Ask a local Singaporean about the Banyan Tree, and most would think of the indulgent spa resort of the same name rather than the mystery and importance to our country’s biodiversity that this amazing tree holds in its unique aerial or outlying roots.
For all the splendor that the Banyan Tree seems to project, its formation is in fact the result of strangulation of host tree by the Fig species of Hemiepiphyte (stranglers) planted in the crevices of the tree by animals who eat the fig flowers or fruits better known as syconium.
Upon germination, the fig species anchors itself to the canopy of the tree roughly 20-25 metres above the ground before literally branching out with its aerial roots that eventually anchor itself to the earth, competing with the host tree for nutrients and eventually strangling it to death. The formation of these roots creates the familiar unique interweaving pattern that is specific to each individual tree.
Its beauty aside, the Banyan Tree, for all its murderous intent, is considered (along with other Fig Trees) to be a keystone species that is essential to the survival of biodiversity and wildlife not just in Singapore, but across the globe as well. The syconium in particular is of great importance, as many animals from bats, birds and mammals depend on it for survival, especially during lean times in the forest.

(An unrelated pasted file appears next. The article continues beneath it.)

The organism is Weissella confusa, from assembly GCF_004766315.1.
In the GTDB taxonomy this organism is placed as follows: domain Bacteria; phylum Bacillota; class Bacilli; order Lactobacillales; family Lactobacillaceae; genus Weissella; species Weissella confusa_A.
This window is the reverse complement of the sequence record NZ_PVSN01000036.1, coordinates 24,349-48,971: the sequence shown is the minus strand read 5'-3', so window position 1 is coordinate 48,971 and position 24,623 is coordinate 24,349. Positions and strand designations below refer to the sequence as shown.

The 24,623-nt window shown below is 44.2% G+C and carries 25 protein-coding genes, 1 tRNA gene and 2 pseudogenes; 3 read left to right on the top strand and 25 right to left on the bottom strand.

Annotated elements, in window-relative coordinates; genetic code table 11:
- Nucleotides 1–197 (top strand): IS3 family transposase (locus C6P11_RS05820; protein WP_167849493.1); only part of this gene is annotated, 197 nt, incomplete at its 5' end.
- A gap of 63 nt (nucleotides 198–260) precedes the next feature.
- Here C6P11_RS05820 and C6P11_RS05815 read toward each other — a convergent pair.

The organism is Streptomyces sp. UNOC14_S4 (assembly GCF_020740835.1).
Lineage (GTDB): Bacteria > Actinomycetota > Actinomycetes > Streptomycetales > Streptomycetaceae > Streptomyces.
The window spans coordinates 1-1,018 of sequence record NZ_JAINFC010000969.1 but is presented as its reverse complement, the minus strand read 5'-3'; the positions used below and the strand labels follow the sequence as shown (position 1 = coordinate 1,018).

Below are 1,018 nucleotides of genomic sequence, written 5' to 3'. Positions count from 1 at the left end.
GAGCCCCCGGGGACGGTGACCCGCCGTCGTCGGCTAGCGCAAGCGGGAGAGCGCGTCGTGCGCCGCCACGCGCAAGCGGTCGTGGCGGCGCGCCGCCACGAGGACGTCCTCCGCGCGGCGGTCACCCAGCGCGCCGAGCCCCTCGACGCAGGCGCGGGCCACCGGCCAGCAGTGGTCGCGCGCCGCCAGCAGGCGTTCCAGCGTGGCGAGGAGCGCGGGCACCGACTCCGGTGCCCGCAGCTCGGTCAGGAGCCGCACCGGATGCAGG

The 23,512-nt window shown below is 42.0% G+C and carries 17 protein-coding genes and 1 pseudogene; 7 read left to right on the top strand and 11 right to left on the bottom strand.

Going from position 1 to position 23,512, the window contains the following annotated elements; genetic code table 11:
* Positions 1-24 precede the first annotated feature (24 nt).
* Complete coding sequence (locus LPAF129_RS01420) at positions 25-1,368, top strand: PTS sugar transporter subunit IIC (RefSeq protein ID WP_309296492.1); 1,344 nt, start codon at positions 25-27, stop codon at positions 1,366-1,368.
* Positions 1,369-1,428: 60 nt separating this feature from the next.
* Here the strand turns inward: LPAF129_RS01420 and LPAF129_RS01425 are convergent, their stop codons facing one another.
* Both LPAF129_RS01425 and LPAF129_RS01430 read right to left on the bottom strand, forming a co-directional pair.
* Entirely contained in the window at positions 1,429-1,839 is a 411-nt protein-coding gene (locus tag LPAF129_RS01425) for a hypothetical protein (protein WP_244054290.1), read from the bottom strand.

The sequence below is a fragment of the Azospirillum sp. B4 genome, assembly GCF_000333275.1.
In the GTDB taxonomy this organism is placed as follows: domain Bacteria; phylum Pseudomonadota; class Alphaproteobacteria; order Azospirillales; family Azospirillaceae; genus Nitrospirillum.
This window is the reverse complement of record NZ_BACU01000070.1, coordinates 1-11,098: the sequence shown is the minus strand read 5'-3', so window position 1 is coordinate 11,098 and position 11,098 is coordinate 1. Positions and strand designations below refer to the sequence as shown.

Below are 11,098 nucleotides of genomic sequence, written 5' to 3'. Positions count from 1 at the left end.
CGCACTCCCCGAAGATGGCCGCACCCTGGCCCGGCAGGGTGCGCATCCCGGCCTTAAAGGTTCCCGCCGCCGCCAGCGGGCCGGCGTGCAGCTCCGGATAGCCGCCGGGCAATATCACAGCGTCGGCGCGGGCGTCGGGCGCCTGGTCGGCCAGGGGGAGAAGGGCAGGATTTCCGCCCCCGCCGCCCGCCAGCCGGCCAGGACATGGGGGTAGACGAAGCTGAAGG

Yet for all the benefits it provides, the cultivation of the Banyan Tree in Singapore is generally frowned upon due to superstitions as well as infrastructure reasons.
Malay folklores believe that Banyan Trees, with its drooping branches and dark shady crown, house the spirits of Pontianaks, who are known to swing from its aerial roots to terrorise villagers. While on a more practical level, carparks refrain from plnating the Banyan Tree (even though they provide an abundance of shade), as they claim that its numerous roots would cause frequent cracks in the ground, while the large number of flowers, fruits and subsequent animal droppings often lead to a dire need for a nearby carwash facility.
It is with these reasons that one would probably only be able to appreciate the natural wonders of a Banyan Tree in nature reserves or large scale parks in Singapore, where its tales of elegance, superstition and even murder in nature will always provide an interesting story to tell.